Israeli Novel ‘Three Floors Up’ Gives English Readers a Page-Turner
JNS.org – “A wonderful fact to reflect upon … when I enter a great city by night, [is] that every one of those darkly clustered houses encloses its own secret.” So Charles Dickens muses in the 19th-century classic, A Tale of Two Cities. This same contemplative voyeurism inspires Israeli author Eshkol Nevo’s popular novel, Three Floors Up, which will be available in English this October.
Behind the cold, steel-reinforced doors that separate the living spaces in Nevo’s imaginary Israeli apartment building, three loosely connected, first-person confessional narratives unfold.
Collectively, the novella-length chapters offer a compelling critique of Israeli society. But Nevo’s chief strength lies in his ability to fashion wonderfully relatable characters whose troubled voices, as well as mysterious and impulsive moods, render the work a page-turner.
On the first floor, we meet Arnon– a retired army officer living with his wife Ayelet, and his daughter, Ofri. Despite clear warnings that their neighbor, Herman — an elderly German man — is either showing signs of dementia or playing devious games with Ofri, Arnon carelessly leaves his daughter with Herman one afternoon to avoid being late to his spinning class. Ensuing events throw Arnon’s entire marriage into crisis, and lead him to confide in an old friend.
“Remember when the concrete blocks started raining down on us? And that moron couldn’t put the vehicle in reverse?” Arnon asks, reflecting on his experience as a soldier during the Palestinian Intifada. “Take that and multiply it by 10. By a hundred. A thousand. In Hebron, I was pretty calm. I had a feeling we’d get out in one piece.” The scene rattles readers in part because they fear for little Ofri, who has gone missing — but also because Nevo has vividly depicted the post-traumatic stress that underlies the Israeli experience.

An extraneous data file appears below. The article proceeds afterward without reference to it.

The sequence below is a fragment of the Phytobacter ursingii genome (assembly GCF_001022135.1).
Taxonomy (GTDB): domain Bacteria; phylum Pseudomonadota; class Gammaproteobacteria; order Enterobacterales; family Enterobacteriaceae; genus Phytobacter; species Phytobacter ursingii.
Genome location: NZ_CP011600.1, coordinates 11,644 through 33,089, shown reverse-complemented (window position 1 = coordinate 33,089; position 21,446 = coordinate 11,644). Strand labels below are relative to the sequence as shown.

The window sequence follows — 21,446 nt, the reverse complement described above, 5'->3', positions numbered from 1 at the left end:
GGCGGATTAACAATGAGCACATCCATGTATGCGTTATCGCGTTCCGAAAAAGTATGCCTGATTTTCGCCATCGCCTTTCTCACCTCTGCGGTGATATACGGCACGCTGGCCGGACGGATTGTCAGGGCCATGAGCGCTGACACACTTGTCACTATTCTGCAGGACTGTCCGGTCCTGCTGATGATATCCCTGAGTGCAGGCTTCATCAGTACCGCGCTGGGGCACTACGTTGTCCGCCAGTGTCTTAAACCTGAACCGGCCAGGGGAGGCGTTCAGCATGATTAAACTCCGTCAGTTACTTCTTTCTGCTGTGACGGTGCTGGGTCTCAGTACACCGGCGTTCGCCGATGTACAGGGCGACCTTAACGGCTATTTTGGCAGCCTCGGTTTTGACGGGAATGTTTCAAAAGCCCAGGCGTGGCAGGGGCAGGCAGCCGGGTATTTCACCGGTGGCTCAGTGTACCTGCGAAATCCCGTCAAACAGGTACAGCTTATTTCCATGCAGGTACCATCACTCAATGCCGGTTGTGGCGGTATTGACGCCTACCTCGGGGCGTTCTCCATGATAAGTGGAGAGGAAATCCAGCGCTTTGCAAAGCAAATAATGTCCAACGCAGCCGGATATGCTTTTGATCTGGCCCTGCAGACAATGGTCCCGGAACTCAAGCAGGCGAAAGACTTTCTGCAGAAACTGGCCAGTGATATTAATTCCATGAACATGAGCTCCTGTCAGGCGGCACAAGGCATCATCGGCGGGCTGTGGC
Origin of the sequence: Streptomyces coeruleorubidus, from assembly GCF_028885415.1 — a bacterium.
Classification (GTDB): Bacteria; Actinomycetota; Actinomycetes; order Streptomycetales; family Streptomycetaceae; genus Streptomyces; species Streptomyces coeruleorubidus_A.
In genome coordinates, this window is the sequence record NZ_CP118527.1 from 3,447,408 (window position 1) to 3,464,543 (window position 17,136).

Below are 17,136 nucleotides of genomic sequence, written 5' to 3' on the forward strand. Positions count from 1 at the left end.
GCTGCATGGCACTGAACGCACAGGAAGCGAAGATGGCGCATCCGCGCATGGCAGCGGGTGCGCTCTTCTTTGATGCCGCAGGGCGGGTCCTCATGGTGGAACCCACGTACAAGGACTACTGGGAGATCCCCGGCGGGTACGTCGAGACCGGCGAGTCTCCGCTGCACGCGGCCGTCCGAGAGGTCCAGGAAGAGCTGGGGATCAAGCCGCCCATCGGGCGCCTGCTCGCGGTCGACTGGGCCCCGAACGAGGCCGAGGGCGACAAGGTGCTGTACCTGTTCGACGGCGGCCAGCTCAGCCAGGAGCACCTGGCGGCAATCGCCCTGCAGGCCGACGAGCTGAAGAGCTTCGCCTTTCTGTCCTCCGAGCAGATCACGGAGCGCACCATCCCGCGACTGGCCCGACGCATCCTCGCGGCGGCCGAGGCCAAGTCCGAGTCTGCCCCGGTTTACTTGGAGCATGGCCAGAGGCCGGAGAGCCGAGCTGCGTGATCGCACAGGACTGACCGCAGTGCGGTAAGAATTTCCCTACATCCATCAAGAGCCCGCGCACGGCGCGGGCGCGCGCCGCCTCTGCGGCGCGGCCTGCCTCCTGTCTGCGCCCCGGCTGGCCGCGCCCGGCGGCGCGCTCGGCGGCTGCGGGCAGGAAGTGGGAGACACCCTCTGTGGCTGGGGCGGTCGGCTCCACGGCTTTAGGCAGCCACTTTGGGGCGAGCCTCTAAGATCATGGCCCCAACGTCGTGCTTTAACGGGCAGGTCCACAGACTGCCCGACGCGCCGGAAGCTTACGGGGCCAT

On the second floor, the improperly nicknamed “widow” that Arnon and Ayelet observe, turns out to be Hani. Married and the mother of two, Hani has penned an emotional letter to her friend in America, detailing her dissatisfaction and growing resentment for her aloof, though financially successful, husband. Her account takes an unexpected turn when her fugitive brother-in-law, Eviatar, appears at her door. Having embezzled a fortune, Eviatar seeks refuge from loan sharks — and the police.
Hani resolves to help him, if only to spark new passion in her life. “Without Enrique … there was a better than likely chance I would have gone into the army a virgin,” Hani reflects. She later recounts previous sexual experiences, including relationships that she had with a psychologist and an Orthodox man.
Nevo’s prose details Israelis’ unique exposure to different sects within their society, presenting a portal for English-language readers to discover the richness of Israeli culture.
On the third floor, Devora — a retired judge — leaves a parting phone message for her late husband on the old answering machine that she discovers while cleaning out his study. Mulling the unfortunate events that left her estranged from her son, Devora describes a bizarre journey to Tel Aviv to participate in a protest. There, she encounters Avner Ashdot, a charming older man with a secretive past. Avner cleverly convinces Devora to join him on a revelatory trip south, where discovers a surprising secret.
Readers may find this sequence slightly too reliant on coincidence to advance the plot, and the character development is somewhat predictable. But Nevo has noticeably switched gears here, embracing a philosophical tangent as he contemplates the nature of fate as a means to connect the novel. Fittingly, Devora offers a resounding verdict justifying the majority of human behavior: “There is no such thing as a normal person. Or normal actions. There are only actions that a particular person, at a particular time ,must do.”
This is the mark of an author who understands that essential character faults — in fiction, as in life — are actually the source of human liberty, informing our ability to seize the day and abruptly change course.
Excessive details are at times disruptive throughout the book. Likewise, the recurring congenital defect (six toes) that Devora observes on her daughter-in-law’s foot — and then again on her grandchild — is unnecessary, if not a stretch to imagine.
Yet none of these distractions will slow down the reader. On the contrary, Nevo’s talent for embedding character traits and cultural anecdotes through quick one-liners is perhaps his greatest asset. The prose sings in places, which makes Three Floors Up difficult to put down.